Int J Med Sci 2021; 18(15):3488-3497. doi:10.7150/ijms.63815 This issue

Research Paper

Comparison of short- and long-axis nerve hydrodissection for carpal tunnel syndrome: A prospective randomized, single-blind trial

Si-Ru Chen, MD1, Tsung-Yen Ho, MD1,2, Yu-Ping Shen, MD1, Tsung-Ying Li, MD1,3, Yu-Chi Su, MD1, King Hei Stanley Lam, MBBS4,5,6, Liang-Cheng Chen, MD, MS1, Yung-Tsan Wu, MD1,3✉

1. Department of Physical Medicine and Rehabilitation, Tri-Service General Hospital, School of Medicine, National Defense Medical Center, No. 325, Sec. 2, Cheng-Kung Road, Neihu District, Taipei, Taiwan, Republic of China.
2. Department of Physical Medicine and Rehabilitation, Taichung Armed Forces General Hospital, No. 348, Sec. 2, Chungshan Road, Taiping District, Taichung City, Taiwan, Republic of China.
3. Integrated Pain Management Center, Tri-Service General Hospital, School of Medicine, National Defense Medical Center, No. 325, Sec. 2, Cheng-Kung Road, Neihu District, Taipei, Taiwan, Republic of China.
4. The Hong Kong Institute of Musculoskeletal Medicine, Hong Kong.
5. Department of Family Medicine, the Chinese University of Hong Kong, Hong Kong.
6. Department of Family Medicine, the University of Hong Kong, Hong Kong.

This is an open access article distributed under the terms of the Creative Commons Attribution License (https://creativecommons.org/licenses/by/4.0/). See http://ivyspring.com/terms for full terms and conditions.
Citation:
Chen SR, Ho TY, Shen YP, Li TY, Su YC, Lam KHS, Chen LC, Wu YT. Comparison of short- and long-axis nerve hydrodissection for carpal tunnel syndrome: A prospective randomized, single-blind trial. Int J Med Sci 2021; 18(15):3488-3497. doi:10.7150/ijms.63815. Available from https://www.medsci.org/v18p3488.htm

File import instruction

Abstract

Graphic abstract

Background: This study is to compare the efficacy of short-axis hydrodissection with long-axis hydrodissection for patients with mild-to-moderate carpal tunnel syndrome (CTS).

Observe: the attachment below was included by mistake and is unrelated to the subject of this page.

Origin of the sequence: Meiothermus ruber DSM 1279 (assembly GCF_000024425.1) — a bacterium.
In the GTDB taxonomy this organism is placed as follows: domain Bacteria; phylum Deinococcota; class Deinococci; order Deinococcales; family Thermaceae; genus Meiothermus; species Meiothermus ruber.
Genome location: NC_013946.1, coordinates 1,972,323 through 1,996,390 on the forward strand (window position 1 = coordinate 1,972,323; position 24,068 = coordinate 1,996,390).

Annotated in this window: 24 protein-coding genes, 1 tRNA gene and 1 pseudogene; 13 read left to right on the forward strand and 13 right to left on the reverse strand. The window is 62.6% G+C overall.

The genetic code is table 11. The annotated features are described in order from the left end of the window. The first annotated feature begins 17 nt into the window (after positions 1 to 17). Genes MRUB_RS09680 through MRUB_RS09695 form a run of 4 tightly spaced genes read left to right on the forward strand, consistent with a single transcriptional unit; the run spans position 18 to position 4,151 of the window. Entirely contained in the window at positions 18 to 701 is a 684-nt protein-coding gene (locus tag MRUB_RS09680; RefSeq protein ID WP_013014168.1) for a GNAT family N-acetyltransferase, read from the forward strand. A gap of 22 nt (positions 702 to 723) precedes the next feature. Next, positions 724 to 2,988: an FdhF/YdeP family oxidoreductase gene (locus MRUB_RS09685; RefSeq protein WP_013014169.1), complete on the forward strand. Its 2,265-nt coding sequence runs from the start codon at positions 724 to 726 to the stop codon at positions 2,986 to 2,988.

Methods: Forty-seven patients with mild-to-moderate CTS were enrolled in a prospective, randomized, single-blinded, controlled trial (6 months follow-up). With ultrasound guidance, patients in both groups (short-axis or long-axis groups) were injected with normal saline (5 mL per session). Assessments were performed before and 2 weeks after the injection, as well as at 1, 3, and 6 months post-intervention. The primary outcome measure was the Boston Carpal Tunnel Syndrome Questionnaire (BCTQ) score and secondary outcomes included the cross-sectional area of the median nerve and electrophysiological studies.

Results: Forty-four patients (21 wrists in the short-axis group and 23 wrists in the long-axis group) completed the study. Compared with the baseline, both groups showed improved BCTQ and cross-sectional area at all follow-up assessments (p<0.05). The short-axis group was not more effective except significant improvements in BCTQ-severity and BCTQ-function 1 month post-injection compared to the long-axis group (p = 0.031 and p = 0.023, respectively).

Conclusions: Both short- and long-axis hydrodissection were effective for patients with mild-to-moderate CTS and the short-axis approach was not more effective than long-axis injection. Further studies with larger sample sizes, multiple injections, and larger injection volume are encouraged in the future.

Keywords: Carpal tunnel syndrome, hydrodissection, short-axis, long-axis